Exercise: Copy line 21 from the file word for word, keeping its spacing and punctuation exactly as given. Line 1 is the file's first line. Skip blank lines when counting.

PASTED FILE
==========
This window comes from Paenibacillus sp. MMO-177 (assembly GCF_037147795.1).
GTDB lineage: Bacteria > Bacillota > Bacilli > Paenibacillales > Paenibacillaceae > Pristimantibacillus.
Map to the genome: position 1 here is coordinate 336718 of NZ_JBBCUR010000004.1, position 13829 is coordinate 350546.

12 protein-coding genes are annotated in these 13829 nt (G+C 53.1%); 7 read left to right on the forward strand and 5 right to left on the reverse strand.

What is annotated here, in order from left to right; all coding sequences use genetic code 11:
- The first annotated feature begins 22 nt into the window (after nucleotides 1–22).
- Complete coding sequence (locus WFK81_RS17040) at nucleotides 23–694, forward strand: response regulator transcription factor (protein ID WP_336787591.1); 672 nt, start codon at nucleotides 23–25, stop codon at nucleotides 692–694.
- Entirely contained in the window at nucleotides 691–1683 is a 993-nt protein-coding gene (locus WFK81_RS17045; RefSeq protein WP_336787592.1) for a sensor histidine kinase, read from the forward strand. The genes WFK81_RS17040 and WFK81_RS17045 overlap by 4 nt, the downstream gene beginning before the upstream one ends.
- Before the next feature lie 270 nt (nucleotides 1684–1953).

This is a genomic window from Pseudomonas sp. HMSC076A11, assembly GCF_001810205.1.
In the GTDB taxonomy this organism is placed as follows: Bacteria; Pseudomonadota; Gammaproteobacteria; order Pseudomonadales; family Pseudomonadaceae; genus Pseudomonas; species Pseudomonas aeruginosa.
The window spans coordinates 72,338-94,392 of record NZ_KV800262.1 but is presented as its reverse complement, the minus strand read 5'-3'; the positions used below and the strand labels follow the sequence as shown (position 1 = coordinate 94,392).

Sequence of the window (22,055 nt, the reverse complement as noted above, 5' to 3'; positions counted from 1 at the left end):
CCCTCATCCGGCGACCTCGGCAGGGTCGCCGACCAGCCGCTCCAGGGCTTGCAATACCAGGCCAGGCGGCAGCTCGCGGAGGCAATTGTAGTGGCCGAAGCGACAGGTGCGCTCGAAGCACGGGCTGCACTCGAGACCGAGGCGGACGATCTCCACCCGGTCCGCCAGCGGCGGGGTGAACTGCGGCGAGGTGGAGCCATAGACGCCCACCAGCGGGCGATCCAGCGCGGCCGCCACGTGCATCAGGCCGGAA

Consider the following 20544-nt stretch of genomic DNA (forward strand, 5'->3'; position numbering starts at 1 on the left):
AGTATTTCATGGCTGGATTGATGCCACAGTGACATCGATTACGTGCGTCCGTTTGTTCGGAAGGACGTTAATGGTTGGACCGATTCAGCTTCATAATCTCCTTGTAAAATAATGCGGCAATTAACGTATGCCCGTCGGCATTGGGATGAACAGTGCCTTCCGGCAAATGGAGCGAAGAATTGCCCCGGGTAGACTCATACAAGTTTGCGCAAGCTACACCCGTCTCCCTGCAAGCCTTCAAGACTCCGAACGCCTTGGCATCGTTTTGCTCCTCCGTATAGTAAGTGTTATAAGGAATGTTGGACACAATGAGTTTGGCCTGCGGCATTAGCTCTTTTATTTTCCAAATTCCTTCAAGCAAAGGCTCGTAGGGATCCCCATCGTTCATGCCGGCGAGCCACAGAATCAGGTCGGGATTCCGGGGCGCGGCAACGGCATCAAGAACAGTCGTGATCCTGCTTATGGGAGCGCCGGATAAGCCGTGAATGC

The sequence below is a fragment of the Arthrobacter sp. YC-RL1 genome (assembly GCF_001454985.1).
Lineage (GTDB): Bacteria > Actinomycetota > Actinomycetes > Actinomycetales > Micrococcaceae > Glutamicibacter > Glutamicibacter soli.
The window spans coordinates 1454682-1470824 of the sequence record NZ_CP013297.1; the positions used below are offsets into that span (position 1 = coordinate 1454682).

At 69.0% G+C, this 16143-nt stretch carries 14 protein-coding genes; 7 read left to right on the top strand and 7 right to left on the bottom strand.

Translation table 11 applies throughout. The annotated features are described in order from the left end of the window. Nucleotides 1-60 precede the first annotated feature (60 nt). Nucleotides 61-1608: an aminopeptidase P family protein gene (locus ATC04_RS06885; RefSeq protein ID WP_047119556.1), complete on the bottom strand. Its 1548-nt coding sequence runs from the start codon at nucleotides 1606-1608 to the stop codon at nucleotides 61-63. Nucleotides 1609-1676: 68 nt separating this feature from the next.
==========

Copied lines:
Translation table 11 applies throughout. The annotated features are described in order from the left end of the window. Nucleotides 1-60 precede the first annotated feature (60 nt). Nucleotides 61-1608: an aminopeptidase P family protein gene (locus ATC04_RS06885; RefSeq protein ID WP_047119556.1), complete on the bottom strand. Its 1548-nt coding sequence runs from the start codon at nucleotides 1606-1608 to the stop codon at nucleotides 61-63. Nucleotides 1609-1676: 68 nt separating this feature from the next.